Cruciate victim Paul Browne believes ‘born winners’ are poles apart from past Limerick teams


Paul Browne in action for Limerick earlier this year before injury ended his season. Photo by Diarmuid Greene/Sportsfile
Paul Browne in action for Limerick earlier this year before injury ended his season. Photo by Diarmuid Greene/Sportsfile

When the question is put to Paul Browne if he’d have taken Limerick winning the All-Ireland SHC title while he nurses his cruciate knee ligament injury on the sidelines before the season commenced, the response is a defiant yes.

Sportspeople, by their nature, are poor spectators as they’ve spent their careers operating between the white lines rather than outside them, but in his 10th season on the Treaty panel, Browne worries little about how success arrives, as long as it does.



Browne has no intention of bringing anything but positivity to John Kiely’s set-up. Photo by Stephen McCarthy/SportsfileBrowne has no intention of bringing anything but positivity to John Kiely’s set-up. Photo by Stephen McCarthy/Sportsfile

Browne has no intention of bringing anything but positivity to John Kiely’s set-up. Photo by Stephen McCarthy/Sportsfile

Forty-five years is a long time to wait for a county to get their hands on Liam MacCarthy again, but the Bruff livewire admits that he wasn’t always able to see the bigger picture and he’s quick to point out that priorities change as you get a little older and wiser.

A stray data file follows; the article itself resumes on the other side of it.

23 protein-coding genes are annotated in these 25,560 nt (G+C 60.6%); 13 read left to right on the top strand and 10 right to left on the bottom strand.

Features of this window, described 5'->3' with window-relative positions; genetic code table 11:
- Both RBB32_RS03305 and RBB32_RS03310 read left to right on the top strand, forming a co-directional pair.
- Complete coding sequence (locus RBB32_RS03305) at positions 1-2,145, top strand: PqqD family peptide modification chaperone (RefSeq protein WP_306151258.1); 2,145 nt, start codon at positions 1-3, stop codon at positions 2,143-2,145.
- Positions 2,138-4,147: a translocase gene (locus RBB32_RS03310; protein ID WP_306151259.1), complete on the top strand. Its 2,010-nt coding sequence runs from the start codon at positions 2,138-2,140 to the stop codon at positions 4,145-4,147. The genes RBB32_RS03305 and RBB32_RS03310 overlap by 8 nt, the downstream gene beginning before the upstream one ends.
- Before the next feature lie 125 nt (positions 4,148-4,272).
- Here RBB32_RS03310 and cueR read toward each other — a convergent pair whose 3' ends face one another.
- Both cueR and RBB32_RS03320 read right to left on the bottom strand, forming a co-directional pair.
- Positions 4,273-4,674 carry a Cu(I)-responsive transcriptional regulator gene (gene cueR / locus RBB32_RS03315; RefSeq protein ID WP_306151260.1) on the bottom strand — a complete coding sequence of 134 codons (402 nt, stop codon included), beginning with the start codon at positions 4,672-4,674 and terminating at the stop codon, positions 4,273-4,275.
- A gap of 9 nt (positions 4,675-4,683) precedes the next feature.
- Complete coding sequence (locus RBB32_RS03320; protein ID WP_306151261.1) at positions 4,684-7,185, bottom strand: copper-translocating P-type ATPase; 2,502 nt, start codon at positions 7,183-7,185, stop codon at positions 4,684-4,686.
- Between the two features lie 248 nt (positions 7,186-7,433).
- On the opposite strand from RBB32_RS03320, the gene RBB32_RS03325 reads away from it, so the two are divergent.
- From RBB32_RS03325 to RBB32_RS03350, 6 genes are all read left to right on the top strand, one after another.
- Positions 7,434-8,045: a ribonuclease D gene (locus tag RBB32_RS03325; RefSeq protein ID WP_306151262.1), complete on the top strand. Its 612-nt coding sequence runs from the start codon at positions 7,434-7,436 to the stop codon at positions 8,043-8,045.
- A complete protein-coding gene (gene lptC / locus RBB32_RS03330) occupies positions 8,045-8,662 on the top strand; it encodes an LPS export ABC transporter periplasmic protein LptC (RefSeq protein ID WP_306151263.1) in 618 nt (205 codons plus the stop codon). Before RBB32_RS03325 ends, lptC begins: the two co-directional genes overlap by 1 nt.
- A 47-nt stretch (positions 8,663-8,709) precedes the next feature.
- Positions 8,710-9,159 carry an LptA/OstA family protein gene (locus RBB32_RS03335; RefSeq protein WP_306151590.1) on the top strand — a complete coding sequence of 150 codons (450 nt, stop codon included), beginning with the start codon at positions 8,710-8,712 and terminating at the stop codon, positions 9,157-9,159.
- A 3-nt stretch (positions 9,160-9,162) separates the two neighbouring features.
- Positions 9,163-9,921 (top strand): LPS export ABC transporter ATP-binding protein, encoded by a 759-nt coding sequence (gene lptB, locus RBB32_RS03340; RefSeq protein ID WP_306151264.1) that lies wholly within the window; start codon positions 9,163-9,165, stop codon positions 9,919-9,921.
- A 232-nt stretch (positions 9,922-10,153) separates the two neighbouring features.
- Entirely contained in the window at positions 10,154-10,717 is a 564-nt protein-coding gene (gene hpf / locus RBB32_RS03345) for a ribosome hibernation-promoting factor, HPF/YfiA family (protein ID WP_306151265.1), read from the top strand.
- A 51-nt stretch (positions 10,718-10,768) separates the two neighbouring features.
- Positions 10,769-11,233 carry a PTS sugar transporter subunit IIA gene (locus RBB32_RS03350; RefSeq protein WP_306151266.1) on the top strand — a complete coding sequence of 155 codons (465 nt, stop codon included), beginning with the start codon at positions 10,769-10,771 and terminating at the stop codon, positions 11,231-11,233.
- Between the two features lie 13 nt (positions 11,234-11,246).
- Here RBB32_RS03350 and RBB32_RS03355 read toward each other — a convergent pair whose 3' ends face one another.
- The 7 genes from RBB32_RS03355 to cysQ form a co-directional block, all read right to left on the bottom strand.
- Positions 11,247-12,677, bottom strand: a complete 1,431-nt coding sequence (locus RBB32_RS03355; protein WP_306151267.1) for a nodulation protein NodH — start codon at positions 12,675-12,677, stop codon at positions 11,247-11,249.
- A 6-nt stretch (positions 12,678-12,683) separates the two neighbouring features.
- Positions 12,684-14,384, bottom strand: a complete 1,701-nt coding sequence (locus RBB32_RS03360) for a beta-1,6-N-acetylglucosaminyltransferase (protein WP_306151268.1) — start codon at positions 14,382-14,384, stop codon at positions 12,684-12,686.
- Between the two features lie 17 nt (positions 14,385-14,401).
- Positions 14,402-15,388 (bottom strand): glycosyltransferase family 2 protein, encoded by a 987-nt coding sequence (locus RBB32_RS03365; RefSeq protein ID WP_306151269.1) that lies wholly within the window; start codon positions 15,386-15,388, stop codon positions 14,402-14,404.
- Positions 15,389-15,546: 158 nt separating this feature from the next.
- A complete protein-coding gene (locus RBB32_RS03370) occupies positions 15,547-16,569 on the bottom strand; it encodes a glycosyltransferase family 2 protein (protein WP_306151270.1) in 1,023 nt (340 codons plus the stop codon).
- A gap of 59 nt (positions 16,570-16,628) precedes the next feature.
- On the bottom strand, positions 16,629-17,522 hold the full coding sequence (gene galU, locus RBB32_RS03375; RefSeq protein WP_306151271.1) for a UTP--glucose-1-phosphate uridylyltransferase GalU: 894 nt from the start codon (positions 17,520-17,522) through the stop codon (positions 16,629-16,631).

“Yeah, 100pc I’d have taken it. As I said to the boys there lately, we’d a bit of a meeting the Thursday night after I had the operation. I hobbled into it. I said to the boys, ‘I don’t care that I’m not playing, I just want us to win the game,'” Browne says.

“It would have been different when I was younger. That’s the truth of it. I wish now, looking back to when I was younger, I wish I had the same outlook on hurling that I have now because I’m absolutely enjoying… I used to hate going to winter training.

Togging

“I didn’t enjoy the gym too much. Now I love going training, I love togging out, togging in, taking my shake, small simple things like having the craic with the boys. The young fellas are serious craic altogether.

“They’re wrong in the head some of them. Just having a bit of banter with them, watching the carry-on in the dressing room, soaking it all in. I wish I had that outlook then because I would have enjoyed my hurling 10 times more.”

While the 28-year-old doesn’t expect to make a “phenomenal” recovery like Dublin footballer Bernard Brogan – who returned to competitive action after just 23 weeks – Browne has no intention of bringing anything but positivity to John Kiely’s set-up.

It would be easy to feel sympathy and pine to play, but as vice-captain he has a duty to himself and his team-mates to keep morale high.

“I just had a feeling that things were going well and I wanted to be a part of it,” he says.

“I just said to myself that I had no part being around the team if I’m sulking for myself, so I had a choice to make and I decided not to do much sulking. Now the girlfriend at home might tell you otherwise.